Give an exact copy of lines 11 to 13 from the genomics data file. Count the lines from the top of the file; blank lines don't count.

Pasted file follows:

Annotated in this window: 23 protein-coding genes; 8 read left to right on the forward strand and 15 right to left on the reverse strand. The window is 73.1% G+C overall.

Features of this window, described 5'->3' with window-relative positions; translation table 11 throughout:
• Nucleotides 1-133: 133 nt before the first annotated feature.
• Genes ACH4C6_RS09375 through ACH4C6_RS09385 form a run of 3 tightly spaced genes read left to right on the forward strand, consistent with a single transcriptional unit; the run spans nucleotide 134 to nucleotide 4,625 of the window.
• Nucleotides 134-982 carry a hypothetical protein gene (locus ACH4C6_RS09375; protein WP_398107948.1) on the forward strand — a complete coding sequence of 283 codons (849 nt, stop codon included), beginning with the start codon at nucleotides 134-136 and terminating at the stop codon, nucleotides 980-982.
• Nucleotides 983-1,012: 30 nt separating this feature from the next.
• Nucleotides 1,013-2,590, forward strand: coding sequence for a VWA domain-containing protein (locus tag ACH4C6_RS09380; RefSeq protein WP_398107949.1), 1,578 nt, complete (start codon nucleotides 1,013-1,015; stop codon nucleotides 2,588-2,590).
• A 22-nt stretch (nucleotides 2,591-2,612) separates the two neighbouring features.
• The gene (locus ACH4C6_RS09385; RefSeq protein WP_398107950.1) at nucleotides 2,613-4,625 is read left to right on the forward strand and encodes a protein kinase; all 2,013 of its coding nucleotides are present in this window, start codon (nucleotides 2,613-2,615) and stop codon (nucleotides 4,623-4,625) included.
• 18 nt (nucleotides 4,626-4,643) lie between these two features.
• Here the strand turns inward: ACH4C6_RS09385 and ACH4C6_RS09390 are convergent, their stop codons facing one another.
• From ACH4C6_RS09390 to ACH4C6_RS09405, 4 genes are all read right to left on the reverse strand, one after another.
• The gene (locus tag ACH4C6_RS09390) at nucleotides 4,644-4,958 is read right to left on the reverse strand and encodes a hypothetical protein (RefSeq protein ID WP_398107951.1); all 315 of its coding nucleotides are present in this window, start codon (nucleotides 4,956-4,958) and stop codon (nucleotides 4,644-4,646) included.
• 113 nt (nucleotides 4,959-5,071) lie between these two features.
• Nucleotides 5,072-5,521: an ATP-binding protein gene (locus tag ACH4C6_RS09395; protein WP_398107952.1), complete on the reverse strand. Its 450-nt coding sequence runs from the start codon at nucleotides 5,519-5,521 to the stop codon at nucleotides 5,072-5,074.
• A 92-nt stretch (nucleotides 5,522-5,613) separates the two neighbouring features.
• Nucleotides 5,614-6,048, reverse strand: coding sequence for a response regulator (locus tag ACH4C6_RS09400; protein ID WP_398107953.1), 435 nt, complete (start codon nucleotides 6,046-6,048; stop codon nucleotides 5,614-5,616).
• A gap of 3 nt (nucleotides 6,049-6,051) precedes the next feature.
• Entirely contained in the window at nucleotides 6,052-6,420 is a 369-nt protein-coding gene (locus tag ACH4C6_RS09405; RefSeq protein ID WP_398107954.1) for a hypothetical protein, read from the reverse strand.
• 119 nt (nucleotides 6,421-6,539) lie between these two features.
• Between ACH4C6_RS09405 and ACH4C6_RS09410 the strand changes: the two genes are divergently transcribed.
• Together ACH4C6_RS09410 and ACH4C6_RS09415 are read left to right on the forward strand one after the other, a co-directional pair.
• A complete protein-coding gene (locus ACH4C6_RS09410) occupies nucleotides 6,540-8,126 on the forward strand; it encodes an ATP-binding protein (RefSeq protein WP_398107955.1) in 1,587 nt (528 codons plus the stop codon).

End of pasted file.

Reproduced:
• Here the strand turns inward: ACH4C6_RS09385 and ACH4C6_RS09390 are convergent, their stop codons facing one another.
• From ACH4C6_RS09390 to ACH4C6_RS09405, 4 genes are all read right to left on the reverse strand, one after another.
• The gene (locus tag ACH4C6_RS09390) at nucleotides 4,644-4,958 is read right to left on the reverse strand and encodes a hypothetical protein (RefSeq protein ID WP_398107951.1); all 315 of its coding nucleotides are present in this window, start codon (nucleotides 4,956-4,958) and stop codon (nucleotides 4,644-4,646) included.